Through the medium of cinema, we have been served with real life biographies of several historical figures. But a biographical account of a person not from a bygone era and who is very much alive could make an interesting view especially since you could relate to the character and their conflict. Provoked, based on the real life story of Kiranjit Ahluwalia, clicks with you for that very reason.
Kiranjit (Aishwarya) is a simple, traditional girl from Punjab who is married off to an NRI, Deepak Ahluwalia (Naveen Andrews). Post marriage, Kiranjit turns a victim of domestic violence from her husband. After ten years of torture, she finally looses her cool one night and sets her husband on fire. She is arrested and even loses her case until a prison inmate (Miranda Richardson) comes to her rescue by appointing her lawyer brother (Robbie Coltrane) to handle her case. With the help of a local Asian social workers group in UK, the Southall Black Sisters headed by Radha (Nandita Das), she finally wins her case and is set free after more than 3 years of custody.
There have been several movies tackling the issue of injustice to woman and Provoked isn't much apart. But the treatment of the subject doesn't make the film look grave or arduous. That's because it's not just a social drama but has a lot of courtroom conflict, prison escapade and a story about hope to narrate. And the screenplay is sketched such that each theme cuts in with the other. For instance the domestic violence inflicted on Kiranjit isn't shown in one single stretch in the film but comes out through regular flashback installments when she is in prison, thereby not making the impact of the agony shown, very intense.
Provoked is that kind of a film where you know the end but what still makes you sit till the end is how the film reaches to its end. A lot of detailing has been worked out to recreate the courtroom drama, as it would have been in the real case. In fact this was the case that redefined the legal definition of 'provocation' in the British law. Thankfully the motive behind Deepak traumatizing his wife is clearly attributed to his male chauvinism and is not reasoned with other formulaic issues like dowry.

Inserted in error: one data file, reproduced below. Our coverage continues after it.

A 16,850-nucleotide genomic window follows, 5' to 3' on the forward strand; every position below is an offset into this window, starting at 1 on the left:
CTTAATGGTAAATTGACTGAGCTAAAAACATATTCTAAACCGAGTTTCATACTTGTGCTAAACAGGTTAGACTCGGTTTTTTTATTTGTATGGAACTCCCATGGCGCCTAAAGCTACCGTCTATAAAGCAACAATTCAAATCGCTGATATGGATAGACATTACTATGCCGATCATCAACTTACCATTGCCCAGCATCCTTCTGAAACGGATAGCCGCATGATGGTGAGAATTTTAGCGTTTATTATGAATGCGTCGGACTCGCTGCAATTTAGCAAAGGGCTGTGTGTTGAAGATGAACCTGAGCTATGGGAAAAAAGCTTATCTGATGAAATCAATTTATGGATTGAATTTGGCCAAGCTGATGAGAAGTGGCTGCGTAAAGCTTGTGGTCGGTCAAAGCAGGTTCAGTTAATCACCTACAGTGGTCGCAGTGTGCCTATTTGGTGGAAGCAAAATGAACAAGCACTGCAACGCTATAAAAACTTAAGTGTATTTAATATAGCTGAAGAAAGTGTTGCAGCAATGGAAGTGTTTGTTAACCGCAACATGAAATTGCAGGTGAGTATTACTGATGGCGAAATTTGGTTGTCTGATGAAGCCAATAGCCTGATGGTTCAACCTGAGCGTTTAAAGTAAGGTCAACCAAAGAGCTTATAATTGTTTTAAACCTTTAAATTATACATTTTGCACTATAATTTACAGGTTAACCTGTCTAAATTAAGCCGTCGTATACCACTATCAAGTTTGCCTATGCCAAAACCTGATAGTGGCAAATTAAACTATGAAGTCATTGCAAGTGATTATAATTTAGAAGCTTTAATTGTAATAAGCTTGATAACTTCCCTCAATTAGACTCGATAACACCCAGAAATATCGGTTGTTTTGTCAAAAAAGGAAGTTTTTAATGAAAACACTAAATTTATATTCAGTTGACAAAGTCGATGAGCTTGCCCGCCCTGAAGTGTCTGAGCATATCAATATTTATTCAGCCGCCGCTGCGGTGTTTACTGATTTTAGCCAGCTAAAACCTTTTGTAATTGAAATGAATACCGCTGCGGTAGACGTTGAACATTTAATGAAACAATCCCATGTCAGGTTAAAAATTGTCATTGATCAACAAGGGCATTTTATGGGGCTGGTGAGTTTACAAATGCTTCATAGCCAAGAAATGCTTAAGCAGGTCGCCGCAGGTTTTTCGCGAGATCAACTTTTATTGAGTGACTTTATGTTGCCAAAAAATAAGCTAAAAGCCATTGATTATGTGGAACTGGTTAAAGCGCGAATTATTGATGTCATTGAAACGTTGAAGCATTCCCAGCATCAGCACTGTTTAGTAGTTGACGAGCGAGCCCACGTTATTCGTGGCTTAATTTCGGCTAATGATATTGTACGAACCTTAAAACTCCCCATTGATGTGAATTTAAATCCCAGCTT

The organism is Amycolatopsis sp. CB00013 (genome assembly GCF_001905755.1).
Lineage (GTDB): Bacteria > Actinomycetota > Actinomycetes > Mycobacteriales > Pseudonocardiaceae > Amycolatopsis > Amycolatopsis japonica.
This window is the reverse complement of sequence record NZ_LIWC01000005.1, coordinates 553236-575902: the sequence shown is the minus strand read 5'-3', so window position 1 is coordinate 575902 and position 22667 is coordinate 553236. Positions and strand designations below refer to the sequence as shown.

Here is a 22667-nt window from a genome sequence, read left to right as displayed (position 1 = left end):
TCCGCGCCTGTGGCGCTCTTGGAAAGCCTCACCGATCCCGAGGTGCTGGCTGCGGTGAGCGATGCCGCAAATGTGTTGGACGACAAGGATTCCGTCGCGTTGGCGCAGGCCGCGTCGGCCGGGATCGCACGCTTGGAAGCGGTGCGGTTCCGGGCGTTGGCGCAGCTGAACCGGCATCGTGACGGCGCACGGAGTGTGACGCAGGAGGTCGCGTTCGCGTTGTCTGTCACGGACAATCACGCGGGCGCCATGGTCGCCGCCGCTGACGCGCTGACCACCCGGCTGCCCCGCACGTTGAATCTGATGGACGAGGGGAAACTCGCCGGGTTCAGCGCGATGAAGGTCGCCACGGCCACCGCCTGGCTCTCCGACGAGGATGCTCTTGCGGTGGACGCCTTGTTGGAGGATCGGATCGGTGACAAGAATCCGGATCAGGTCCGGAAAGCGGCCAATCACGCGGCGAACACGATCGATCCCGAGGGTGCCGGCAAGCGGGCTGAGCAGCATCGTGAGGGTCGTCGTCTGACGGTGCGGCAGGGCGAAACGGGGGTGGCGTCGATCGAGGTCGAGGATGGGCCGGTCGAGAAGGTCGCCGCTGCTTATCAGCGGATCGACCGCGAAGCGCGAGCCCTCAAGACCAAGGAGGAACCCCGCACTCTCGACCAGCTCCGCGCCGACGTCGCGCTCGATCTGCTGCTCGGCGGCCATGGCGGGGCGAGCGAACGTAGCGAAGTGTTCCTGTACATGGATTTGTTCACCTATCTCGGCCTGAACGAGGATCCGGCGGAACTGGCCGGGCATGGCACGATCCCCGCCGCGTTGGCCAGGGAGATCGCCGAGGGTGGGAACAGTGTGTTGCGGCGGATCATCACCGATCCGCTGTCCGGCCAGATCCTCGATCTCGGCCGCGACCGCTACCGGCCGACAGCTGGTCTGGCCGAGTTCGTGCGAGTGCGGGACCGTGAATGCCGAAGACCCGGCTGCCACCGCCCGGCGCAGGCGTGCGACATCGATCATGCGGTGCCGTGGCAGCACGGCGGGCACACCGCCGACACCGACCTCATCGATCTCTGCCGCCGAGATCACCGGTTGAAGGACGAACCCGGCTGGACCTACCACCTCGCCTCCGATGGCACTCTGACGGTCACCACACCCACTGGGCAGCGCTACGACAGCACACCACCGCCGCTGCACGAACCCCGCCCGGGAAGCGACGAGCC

Aishwarya takes on an impressive Punjabi accent for her character of Kiranjit. But the way in which she picks up English language and a foreign accent inside jail appears quite far-fetched. Also to exploit the glamorous side of Aishwarya Rai, her character is given a complete makeover inside the prison with a new hairdo, added makeup and a revised wardrobe. The transformation of her character is least convincing. The non-chronological editing pattern of the film constantly boomeranging between the past and the present, though reduces the brutal effect, tends to get a little confusing.
Aishwarya (despite carrying a disgusted look on her face throughout the film, in accordance with her character) is poignant and much emotive than her plastic doll performance in Dhoom 2. The much-underrated Naveen Andrews looks menacing as the sadistic dominating husband. Nandita Das tends to get a little theatrical at times.
Director Jagmohan Mundhra, often tagged as a soft-porn filmmaker for the erotic content in his films, perhaps was sufficiently provoked this time to clean his image with a sincere film. And he succeeds in his attempt!
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